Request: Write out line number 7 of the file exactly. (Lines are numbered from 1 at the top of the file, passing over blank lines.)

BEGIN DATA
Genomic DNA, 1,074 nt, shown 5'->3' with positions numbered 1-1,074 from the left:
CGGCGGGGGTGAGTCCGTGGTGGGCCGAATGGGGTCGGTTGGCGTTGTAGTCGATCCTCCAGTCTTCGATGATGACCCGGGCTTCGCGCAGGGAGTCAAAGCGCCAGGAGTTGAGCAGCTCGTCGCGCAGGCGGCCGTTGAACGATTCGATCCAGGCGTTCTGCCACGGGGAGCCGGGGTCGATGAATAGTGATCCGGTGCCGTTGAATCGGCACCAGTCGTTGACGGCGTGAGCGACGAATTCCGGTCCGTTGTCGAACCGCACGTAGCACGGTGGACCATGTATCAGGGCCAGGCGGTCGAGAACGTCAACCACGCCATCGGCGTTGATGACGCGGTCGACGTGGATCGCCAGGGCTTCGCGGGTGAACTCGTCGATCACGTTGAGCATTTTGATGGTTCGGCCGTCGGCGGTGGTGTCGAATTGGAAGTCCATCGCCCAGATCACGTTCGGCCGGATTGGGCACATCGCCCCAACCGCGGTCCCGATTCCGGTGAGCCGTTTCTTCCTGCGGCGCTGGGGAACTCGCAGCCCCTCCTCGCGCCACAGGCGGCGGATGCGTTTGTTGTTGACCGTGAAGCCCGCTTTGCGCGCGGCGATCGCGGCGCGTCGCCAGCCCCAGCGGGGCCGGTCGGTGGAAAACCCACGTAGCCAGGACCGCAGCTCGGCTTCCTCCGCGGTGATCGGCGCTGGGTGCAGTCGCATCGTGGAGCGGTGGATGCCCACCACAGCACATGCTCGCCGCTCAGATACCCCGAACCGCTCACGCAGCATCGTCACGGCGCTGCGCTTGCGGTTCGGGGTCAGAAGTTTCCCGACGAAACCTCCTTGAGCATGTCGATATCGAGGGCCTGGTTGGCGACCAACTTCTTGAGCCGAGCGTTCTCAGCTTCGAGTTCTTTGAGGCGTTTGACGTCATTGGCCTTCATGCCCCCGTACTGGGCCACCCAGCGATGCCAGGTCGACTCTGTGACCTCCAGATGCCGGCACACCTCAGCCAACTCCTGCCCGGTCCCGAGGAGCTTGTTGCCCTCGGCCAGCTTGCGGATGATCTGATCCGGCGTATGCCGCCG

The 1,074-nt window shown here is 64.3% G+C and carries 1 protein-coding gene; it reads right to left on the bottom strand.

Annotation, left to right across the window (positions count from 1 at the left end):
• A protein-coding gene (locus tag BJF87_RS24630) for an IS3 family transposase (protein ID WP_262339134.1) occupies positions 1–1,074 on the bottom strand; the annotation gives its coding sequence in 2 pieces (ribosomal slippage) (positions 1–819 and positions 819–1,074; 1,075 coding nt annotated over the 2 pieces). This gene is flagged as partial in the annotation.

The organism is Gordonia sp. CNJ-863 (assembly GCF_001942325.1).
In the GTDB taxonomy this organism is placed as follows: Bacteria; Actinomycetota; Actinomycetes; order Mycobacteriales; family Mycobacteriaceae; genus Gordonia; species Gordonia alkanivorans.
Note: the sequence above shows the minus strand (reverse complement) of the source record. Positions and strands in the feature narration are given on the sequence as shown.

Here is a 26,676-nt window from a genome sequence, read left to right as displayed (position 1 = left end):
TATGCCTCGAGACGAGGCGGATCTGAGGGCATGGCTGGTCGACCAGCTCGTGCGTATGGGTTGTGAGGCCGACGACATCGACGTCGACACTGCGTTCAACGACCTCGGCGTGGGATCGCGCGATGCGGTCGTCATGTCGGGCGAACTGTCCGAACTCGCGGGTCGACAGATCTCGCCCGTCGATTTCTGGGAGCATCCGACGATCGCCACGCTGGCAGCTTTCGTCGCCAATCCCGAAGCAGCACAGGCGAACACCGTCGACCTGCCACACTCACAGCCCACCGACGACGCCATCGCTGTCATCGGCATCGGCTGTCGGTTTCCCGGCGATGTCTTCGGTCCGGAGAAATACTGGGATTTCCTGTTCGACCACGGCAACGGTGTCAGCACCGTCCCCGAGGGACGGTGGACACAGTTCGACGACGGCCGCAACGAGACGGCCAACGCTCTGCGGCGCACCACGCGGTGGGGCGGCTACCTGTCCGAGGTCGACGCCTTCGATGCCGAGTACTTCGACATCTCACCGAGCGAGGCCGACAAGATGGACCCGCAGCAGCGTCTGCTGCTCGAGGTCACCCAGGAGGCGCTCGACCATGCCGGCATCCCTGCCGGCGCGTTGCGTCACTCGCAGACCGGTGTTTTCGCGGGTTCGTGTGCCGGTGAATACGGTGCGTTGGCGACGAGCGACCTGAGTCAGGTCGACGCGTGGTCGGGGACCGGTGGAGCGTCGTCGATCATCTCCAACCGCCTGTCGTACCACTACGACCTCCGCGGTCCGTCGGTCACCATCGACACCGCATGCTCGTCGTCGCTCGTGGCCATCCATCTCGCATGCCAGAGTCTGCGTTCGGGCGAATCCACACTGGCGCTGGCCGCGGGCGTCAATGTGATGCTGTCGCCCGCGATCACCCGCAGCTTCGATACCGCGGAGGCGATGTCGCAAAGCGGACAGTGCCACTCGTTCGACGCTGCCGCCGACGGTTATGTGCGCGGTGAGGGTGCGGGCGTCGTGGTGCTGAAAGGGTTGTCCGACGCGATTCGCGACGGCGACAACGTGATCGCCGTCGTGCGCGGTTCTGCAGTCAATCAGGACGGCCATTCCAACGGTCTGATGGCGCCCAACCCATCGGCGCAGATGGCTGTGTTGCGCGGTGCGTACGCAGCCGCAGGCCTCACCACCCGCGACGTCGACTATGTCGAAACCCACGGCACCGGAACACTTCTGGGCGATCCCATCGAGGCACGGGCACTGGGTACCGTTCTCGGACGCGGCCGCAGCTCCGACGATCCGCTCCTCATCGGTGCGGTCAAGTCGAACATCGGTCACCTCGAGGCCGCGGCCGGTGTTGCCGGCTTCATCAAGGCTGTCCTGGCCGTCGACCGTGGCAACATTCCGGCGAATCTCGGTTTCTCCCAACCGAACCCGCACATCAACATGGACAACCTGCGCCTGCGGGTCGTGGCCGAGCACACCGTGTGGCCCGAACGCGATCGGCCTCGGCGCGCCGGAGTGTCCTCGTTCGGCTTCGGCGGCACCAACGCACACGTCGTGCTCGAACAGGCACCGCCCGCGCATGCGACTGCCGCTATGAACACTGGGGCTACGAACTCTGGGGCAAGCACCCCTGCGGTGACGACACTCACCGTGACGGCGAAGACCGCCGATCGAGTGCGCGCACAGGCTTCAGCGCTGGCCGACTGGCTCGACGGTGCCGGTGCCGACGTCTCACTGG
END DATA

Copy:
In the GTDB taxonomy this organism is placed as follows: Bacteria; Actinomycetota; Actinomycetes; order Mycobacteriales; family Mycobacteriaceae; genus Gordonia; species Gordonia alkanivorans.